Occurs within the first 24 hours after antibiotic therapy due to the rapid killing of treponemes.
Characterized by acute fever, headache, and myalgia, usually in patients with early syphilis.
The likelihood of reaction is high in early syphilis but low in late syphilis. However, all patients should be advised of a possible reaction prior to receiving antibiotic treatment.
In pregnant women, Jarisch-Herxheimer reaction may cause fetal distress and premature labor.
Treatment is supportive with oral fluids, acetaminophen, and nonsteroidal anti-inflammatory drugs.
Corticosteroid therapy may be considered to minimize the risk of a Jarisch-Herxheimer reaction in nonpregnant patients with cardiovascular syphilis or neurosyphilis. However, the evidence of effectiveness is unclear and it is not routinely recommended in the US.
allergic reaction to penicillin
May arise in patients not previously known to be allergic.
In patients with penicillin allergy, alternative treatment options may be offered, dependent on the stage of syphilis.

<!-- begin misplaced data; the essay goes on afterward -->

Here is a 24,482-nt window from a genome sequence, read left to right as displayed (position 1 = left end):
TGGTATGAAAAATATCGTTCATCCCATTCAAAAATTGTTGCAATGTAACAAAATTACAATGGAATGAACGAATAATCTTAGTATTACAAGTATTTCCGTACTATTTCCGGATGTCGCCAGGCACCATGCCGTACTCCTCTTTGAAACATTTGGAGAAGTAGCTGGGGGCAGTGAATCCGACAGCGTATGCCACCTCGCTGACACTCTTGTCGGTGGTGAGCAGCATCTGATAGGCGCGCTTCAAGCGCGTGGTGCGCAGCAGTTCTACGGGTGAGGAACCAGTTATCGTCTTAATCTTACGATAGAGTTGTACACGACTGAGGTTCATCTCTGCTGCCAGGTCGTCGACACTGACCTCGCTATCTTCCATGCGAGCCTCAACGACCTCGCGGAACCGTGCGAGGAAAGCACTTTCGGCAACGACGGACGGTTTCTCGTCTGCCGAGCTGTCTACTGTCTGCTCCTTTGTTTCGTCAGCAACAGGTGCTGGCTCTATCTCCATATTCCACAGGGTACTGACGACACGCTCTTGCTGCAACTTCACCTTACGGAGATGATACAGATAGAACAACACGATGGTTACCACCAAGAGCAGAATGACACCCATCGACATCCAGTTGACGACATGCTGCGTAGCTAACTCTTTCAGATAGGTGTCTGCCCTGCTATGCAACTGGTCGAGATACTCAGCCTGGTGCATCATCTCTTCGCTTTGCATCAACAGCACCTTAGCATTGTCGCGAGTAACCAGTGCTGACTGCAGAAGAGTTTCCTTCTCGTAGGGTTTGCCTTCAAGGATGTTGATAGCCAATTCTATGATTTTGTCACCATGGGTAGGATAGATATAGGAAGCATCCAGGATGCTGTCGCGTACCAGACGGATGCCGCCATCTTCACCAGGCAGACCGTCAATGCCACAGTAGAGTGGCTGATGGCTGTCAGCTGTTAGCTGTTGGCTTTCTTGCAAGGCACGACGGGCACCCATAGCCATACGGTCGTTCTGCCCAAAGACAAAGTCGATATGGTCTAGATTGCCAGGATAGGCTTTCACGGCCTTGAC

Penicillin allergy skin testing and desensitization may be required (e.g., in the treatment of pregnant women).
Penicillin-allergic responses may include urticaria, angioedema, and anaphylaxis.
Treatment of allergic reaction is determined by the severity of the reaction.
iatrogenic procaine reaction
Occurs when intramuscular procaine penicillin-G (e.g., used to treat neurosyphilis) is mistakenly administered intravenously.
Patients may develop penicillin allergic responses, including anaphylactic shock.
Syphilis facilitates the acquisition of HIV.
asymptomatic progression of disease
Organ-specific complications can occur in untreated infection of unknown duration.
Specialist opinion should be sought depending on the nature of the complication (e.g., ophthalmology specialist opinion for ocular infection, cardiovascular specialist opinion for aortic regurgitation).
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